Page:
He won a 2001 A.S.C. award for Outstanding Achievement in Cinematography in Movies of the Week/Mini-Series/Pilot for Cable or Pay TV for the miniseries Attila. Most recently, Fierberg shot two feature films with the RED MX: Oranges and Ten Year.

Look behind Steven Fierberg's lens in this Creative COW interview by Debra Kaufman.
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He first won acclaim with his groundbreaking visual effects for 2001: A Space Odyssey, Close Encounters of the Third Kind, and his own Silent Running, but with the invention of Showscan in the late 1970s, Douglas Trumbull became the godfather of high-frame rate cinema.

Showscan was based on 65mm negative filmed at 60 frames per second, with 70mm prints from those negatives projected at 60 frames per second. Often projected onto screens at over 30 foot lamberts of brightness, the experience was tremendously immersive, for what viewers often described as "a window onto reality."

In 1993, Trumbull, Geoffrey Williamson, Robert Auguste and Edmund DiGiulio were awarded the Academy of Motion Picture Arts & Sciences' Scientific and Engineering for the Showscan camera system.

Trumbull developed the feature film project Brainstorm to launch the ShowScan process but the project was stymied by studio politics and the death of its leading actress, Natalie Wood. This precipitated Trumbull's move from Hollywood to the Berkshire Mountains in Massachusetts and the beginning of his career in simulation rides, starting with "Back to the Future: The Ride," for Steven Spielberg.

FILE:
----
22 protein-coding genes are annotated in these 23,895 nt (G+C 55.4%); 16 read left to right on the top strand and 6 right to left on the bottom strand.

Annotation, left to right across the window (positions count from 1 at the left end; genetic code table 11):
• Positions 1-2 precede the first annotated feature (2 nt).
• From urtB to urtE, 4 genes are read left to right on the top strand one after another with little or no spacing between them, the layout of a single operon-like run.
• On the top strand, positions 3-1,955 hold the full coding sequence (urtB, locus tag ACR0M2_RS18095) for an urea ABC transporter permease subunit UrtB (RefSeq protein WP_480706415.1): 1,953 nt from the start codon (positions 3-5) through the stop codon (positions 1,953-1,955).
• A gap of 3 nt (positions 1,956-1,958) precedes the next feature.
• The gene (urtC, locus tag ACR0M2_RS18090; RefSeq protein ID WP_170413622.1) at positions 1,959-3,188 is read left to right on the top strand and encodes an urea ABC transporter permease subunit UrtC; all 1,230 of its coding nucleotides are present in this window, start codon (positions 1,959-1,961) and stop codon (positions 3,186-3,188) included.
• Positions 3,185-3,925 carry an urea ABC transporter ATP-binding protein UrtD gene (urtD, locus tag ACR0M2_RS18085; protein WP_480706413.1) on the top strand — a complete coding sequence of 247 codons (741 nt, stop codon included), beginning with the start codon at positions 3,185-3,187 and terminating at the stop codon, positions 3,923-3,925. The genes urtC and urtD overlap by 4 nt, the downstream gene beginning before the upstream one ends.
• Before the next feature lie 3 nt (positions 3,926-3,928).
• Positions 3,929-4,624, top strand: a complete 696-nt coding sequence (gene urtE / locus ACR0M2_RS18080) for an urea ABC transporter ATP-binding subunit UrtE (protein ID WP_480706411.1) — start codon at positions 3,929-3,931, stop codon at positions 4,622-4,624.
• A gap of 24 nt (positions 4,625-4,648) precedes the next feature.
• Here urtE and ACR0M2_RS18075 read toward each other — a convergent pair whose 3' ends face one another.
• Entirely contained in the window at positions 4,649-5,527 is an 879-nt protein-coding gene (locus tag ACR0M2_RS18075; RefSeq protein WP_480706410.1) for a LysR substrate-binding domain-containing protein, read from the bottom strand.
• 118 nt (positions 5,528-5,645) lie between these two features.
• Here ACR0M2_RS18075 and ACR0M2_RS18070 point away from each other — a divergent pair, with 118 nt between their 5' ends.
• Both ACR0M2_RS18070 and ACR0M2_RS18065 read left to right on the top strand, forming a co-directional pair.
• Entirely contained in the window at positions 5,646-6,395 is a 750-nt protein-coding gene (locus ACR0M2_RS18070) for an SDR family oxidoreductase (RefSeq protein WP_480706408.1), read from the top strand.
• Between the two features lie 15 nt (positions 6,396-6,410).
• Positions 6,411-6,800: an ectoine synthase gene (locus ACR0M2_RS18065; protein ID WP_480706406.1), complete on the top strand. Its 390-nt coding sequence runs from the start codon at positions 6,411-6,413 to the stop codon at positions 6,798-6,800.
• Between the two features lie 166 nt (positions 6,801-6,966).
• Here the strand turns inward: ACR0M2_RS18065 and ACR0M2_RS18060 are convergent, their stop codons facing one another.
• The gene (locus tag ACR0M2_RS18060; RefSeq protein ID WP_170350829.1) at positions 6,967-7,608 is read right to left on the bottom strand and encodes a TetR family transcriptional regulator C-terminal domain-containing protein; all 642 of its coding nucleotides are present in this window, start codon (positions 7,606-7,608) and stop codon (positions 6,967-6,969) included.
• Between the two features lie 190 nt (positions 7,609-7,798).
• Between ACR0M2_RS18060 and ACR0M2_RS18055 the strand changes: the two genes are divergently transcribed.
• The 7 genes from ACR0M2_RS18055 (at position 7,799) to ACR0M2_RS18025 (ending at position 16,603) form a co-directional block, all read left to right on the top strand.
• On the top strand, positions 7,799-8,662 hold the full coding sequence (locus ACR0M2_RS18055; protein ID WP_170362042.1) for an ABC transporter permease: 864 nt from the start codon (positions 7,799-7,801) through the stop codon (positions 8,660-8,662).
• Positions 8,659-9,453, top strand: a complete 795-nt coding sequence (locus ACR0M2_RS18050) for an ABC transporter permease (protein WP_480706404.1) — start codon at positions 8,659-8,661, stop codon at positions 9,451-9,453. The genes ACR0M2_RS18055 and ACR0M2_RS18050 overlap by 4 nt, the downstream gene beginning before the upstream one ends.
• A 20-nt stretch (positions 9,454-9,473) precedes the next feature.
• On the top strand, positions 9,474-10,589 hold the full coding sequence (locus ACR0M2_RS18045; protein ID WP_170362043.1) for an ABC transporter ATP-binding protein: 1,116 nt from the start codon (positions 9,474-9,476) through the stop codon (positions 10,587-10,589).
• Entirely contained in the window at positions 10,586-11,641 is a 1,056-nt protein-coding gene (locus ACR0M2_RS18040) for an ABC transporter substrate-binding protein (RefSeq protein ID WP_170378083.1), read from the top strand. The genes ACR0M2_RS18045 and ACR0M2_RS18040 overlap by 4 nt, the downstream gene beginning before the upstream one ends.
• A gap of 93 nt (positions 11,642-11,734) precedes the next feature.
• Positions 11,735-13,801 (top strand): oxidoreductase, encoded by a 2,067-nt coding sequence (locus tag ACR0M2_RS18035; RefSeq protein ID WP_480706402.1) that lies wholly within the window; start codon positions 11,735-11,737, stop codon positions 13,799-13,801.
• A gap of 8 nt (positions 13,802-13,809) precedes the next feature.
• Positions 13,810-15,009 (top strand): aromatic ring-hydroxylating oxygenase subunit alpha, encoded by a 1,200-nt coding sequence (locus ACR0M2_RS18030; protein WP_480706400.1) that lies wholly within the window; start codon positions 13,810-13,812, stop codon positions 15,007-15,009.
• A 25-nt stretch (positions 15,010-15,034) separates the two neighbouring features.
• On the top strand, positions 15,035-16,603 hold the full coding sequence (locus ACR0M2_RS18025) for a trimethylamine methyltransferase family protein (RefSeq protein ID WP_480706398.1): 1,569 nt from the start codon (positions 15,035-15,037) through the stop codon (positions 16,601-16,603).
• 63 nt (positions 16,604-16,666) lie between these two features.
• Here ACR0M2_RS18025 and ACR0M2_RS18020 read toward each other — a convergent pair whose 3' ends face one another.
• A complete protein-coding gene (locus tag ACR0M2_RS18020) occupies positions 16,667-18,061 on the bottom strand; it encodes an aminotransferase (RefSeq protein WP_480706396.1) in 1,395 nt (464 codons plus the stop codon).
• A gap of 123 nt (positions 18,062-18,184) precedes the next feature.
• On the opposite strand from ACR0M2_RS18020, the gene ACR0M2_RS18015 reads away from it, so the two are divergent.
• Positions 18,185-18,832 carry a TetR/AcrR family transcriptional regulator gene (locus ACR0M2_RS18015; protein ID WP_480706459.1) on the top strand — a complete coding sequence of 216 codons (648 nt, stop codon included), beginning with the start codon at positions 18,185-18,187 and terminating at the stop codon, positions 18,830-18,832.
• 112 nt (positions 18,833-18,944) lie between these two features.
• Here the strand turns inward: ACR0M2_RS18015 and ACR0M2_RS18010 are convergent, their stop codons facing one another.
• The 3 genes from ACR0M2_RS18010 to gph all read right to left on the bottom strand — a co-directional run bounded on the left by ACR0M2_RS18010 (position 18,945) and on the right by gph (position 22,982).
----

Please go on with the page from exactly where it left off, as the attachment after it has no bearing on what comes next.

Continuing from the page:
At the Society of Motion Picture and Television Engineers Annual Technical Conference & Exhibition in October, Trumbull spoke about what it will take to make the moviegoing experience the best it can be, starting with higher framerates.

Earlier in the week, he spoke with Creative COW's Debra Kaufman about lessons learned from over 40 years of work with filmmaking and exhibition technology, as well as some hard lessons in the movie business. This is Part 1 of that conversation. Look for much more from Douglas Trumbull in the Nov/Dec 2011 issue of Creative COW Magazine.

Join Douglas Trumbull in part one of our two part interview with Douglas Trumbull.

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The Sony F3 with the S-LOG option uses its 35mm chip to shoot 4:4:4 RGB with 13.5 stops, for a picture so good it's scary. Here's a report from the very first feature shot with it, as told by Jonny Revolt: "I had just gotten back from SXSW in 2010, where I saw Elektra Luxx, a film by Sebastian Gutierrez. It looked great, and in the Q&A Sebastian discussed shooting the feature with a Canon 5D DSLR for around $12,000. Sign me up for a 5D! I'm ready, let's shoot.

"But after I got my hands on one, my friend Alin did some tests with it, and was not satisfied that this would be the right camera for shooting out particular feature. He did some additional research and came across the Sony PMW-F3, an affordable video camera with a Super 35mm CMOS sensor. At around $24K, the F3 already sounded like a more affordable solution than RED or ARRI Alexa, especially because the price includes PL adaptor, and three Sony PL Primes: 35, 50 and 85 mm, T2.0. (The F3 without a lens lists for $16,800.)

"I've shot a lot of film, both 16mm and 35mm, so when I saw that out of the box the F3 shoots XDCAM at 4:2:0 at around 35mb/s, my first reaction was, 'Really? Like an EX3?' The EX3 is a great camera, but this was frustrating. It was clear that the F3 had much more brain sensor power than it was using, and we wanted to tap into that brain. The potential was clearly there, though, so Alin decided to go for it."

You can read the article online at